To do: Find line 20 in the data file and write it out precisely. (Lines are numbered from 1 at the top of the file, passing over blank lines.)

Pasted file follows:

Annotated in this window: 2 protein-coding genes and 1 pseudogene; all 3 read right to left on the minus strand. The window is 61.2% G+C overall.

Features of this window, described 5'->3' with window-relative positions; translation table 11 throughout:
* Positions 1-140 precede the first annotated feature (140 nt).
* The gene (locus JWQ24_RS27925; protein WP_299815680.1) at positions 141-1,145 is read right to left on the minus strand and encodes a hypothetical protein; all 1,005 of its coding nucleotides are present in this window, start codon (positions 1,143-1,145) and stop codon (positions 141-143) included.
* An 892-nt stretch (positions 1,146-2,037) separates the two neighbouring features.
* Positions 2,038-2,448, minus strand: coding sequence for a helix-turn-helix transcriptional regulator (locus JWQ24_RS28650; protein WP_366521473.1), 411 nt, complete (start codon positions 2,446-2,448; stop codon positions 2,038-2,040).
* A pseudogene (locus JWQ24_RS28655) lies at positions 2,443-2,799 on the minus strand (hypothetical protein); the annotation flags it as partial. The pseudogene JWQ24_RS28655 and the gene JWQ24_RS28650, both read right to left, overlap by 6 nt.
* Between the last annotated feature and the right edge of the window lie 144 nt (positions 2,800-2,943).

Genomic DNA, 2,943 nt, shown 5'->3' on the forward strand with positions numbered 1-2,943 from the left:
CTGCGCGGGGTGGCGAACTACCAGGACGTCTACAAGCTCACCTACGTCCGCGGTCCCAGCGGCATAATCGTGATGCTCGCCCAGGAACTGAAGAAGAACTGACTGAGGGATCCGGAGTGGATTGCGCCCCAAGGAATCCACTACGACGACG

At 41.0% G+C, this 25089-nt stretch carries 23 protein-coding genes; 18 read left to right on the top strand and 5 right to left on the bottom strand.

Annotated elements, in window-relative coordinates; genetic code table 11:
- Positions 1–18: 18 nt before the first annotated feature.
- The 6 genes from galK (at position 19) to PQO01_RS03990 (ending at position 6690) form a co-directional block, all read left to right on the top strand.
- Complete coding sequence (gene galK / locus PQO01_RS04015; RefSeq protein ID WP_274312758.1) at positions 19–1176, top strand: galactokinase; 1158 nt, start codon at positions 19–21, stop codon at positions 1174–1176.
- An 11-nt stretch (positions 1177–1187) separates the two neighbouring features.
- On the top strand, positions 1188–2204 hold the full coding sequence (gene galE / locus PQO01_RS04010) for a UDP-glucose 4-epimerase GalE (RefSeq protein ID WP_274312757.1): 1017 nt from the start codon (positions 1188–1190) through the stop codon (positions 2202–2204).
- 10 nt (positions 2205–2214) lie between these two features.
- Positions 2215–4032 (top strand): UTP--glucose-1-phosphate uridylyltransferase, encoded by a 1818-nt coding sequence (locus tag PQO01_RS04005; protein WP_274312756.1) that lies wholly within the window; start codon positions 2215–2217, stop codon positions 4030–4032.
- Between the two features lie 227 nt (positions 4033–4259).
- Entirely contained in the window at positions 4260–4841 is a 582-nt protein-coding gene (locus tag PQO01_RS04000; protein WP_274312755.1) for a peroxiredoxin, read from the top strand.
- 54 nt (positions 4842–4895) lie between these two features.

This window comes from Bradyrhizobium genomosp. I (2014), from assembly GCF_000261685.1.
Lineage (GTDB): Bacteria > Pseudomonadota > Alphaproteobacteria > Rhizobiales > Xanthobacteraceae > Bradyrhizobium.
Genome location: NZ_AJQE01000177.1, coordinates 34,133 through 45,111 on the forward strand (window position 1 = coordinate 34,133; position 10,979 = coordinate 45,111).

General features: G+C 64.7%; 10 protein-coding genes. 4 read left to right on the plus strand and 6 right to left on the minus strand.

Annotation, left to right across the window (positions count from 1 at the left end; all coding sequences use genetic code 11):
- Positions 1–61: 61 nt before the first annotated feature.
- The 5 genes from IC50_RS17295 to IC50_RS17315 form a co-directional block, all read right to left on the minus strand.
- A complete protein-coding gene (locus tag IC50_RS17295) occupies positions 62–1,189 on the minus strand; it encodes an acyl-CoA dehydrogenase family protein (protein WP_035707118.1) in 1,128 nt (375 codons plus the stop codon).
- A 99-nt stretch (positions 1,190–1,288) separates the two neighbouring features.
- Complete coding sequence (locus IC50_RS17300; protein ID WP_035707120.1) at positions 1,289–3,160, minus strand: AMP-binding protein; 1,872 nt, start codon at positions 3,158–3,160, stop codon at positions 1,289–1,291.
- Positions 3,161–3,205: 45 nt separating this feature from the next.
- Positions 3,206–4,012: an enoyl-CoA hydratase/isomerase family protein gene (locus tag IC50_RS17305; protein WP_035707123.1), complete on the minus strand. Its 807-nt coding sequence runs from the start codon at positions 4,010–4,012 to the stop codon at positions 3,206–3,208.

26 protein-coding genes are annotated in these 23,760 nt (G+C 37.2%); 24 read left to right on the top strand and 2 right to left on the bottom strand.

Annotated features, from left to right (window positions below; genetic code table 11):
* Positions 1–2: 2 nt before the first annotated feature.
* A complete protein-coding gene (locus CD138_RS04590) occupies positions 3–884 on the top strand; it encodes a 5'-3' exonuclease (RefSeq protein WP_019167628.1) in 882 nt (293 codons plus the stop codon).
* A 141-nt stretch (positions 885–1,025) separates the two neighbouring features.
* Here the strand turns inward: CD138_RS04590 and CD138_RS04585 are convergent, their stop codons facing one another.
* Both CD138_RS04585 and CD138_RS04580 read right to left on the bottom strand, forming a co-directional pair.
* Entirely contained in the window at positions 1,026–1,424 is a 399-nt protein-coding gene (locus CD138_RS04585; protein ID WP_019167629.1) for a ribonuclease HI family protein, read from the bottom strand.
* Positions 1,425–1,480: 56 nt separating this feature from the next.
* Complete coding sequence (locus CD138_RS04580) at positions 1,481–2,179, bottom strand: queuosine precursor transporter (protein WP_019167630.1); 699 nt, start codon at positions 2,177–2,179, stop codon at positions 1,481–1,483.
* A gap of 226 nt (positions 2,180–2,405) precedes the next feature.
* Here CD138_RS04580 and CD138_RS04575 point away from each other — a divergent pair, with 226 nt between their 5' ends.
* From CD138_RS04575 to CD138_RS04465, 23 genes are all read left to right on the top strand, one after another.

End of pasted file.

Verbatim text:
- Between the two features lie 227 nt (positions 4033–4259).